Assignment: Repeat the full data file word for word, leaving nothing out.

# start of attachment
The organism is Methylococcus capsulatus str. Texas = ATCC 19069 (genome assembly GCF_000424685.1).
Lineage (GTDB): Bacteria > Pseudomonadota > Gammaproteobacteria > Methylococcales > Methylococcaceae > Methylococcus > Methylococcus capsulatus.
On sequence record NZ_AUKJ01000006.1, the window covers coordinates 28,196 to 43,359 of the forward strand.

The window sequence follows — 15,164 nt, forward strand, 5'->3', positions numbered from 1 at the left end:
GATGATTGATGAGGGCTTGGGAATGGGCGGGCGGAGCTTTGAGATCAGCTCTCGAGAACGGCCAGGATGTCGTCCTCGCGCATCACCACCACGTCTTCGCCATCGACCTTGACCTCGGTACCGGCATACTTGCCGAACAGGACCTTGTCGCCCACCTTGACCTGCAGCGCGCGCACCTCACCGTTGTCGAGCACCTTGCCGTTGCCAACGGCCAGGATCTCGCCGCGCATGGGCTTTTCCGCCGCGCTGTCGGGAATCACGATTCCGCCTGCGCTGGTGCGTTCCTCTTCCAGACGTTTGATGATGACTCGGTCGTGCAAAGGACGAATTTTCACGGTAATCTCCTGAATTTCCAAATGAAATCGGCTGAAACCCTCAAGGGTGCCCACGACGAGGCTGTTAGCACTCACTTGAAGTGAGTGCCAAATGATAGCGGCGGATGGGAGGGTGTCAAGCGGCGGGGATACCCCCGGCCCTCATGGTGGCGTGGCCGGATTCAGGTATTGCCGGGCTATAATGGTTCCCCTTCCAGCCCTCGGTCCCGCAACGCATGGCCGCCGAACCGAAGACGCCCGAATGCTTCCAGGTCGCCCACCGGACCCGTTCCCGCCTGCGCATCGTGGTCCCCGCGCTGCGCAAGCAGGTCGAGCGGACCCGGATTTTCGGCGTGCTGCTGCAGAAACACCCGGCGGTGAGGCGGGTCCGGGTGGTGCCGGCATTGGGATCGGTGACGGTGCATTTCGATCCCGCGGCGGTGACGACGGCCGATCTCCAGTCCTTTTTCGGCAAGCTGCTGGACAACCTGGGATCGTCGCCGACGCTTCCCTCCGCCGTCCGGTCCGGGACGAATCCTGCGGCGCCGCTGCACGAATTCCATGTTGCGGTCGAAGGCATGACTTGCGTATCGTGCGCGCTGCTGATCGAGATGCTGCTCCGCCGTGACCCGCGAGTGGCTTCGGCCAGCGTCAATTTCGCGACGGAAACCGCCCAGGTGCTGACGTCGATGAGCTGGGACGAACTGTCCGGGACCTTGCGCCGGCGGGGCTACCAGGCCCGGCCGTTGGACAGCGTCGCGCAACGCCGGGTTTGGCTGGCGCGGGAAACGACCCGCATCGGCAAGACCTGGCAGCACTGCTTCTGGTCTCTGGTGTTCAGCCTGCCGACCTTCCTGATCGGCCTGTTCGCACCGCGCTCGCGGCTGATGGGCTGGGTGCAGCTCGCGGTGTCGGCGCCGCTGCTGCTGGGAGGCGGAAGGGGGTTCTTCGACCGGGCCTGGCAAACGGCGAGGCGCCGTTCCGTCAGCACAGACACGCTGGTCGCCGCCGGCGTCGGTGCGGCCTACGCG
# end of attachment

The organism is Methylococcus capsulatus str. Texas = ATCC 19069 (genome assembly GCF_000424685.1).
Lineage (GTDB): Bacteria > Pseudomonadota > Gammaproteobacteria > Methylococcales > Methylococcaceae > Methylococcus > Methylococcus capsulatus.
On sequence record NZ_AUKJ01000006.1, the window covers coordinates 28,196 to 43,359 of the forward strand.

The window sequence follows — 15,164 nt, forward strand, 5'->3', positions numbered from 1 at the left end:
GATGATTGATGAGGGCTTGGGAATGGGCGGGCGGAGCTTTGAGATCAGCTCTCGAGAACGGCCAGGATGTCGTCCTCGCGCATCACCACCACGTCTTCGCCATCGACCTTGACCTCGGTACCGGCATACTTGCCGAACAGGACCTTGTCGCCCACCTTGACCTGCAGCGCGCGCACCTCACCGTTGTCGAGCACCTTGCCGTTGCCAACGGCCAGGATCTCGCCGCGCATGGGCTTTTCCGCCGCGCTGTCGGGAATCACGATTCCGCCTGCGCTGGTGCGTTCCTCTTCCAGACGTTTGATGATGACTCGGTCGTGCAAAGGACGAATTTTCACGGTAATCTCCTGAATTTCCAAATGAAATCGGCTGAAACCCTCAAGGGTGCCCACGACGAGGCTGTTAGCACTCACTTGAAGTGAGTGCCAAATGATAGCGGCGGATGGGAGGGTGTCAAGCGGCGGGGATACCCCCGGCCCTCATGGTGGCGTGGCCGGATTCAGGTATTGCCGGGCTATAATGGTTCCCCTTCCAGCCCTCGGTCCCGCAACGCATGGCCGCCGAACCGAAGACGCCCGAATGCTTCCAGGTCGCCCACCGGACCCGTTCCCGCCTGCGCATCGTGGTCCCCGCGCTGCGCAAGCAGGTCGAGCGGACCCGGATTTTCGGCGTGCTGCTGCAGAAACACCCGGCGGTGAGGCGGGTCCGGGTGGTGCCGGCATTGGGATCGGTGACGGTGCATTTCGATCCCGCGGCGGTGACGACGGCCGATCTCCAGTCCTTTTTCGGCAAGCTGCTGGACAACCTGGGATCGTCGCCGACGCTTCCCTCCGCCGTCCGGTCCGGGACGAATCCTGCGGCGCCGCTGCACGAATTCCATGTTGCGGTCGAAGGCATGACTTGCGTATCGTGCGCGCTGCTGATCGAGATGCTGCTCCGCCGTGACCCGCGAGTGGCTTCGGCCAGCGTCAATTTCGCGACGGAAACCGCCCAGGTGCTGACGTCGATGAGCTGGGACGAACTGTCCGGGACCTTGCGCCGGCGGGGCTACCAGGCCCGGCCGTTGGACAGCGTCGCGCAACGCCGGGTTTGGCTGGCGCGGGAAACGACCCGCATCGGCAAGACCTGGCAGCACTGCTTCTGGTCTCTGGTGTTCAGCCTGCCGACCTTCCTGATCGGCCTGTTCGCACCGCGCTCGCGGCTGATGGGCTGGGTGCAGCTCGCGGTGTCGGCGCCGCTGCTGCTGGGAGGCGGAAGGGGGTTCTTCGACCGGGCCTGGCAAACGGCGAGGCGCCGTTCCGTCAGCACAGACACGCTGGTCGCCGCCGGCGTCGGTGCGGCCTACGCG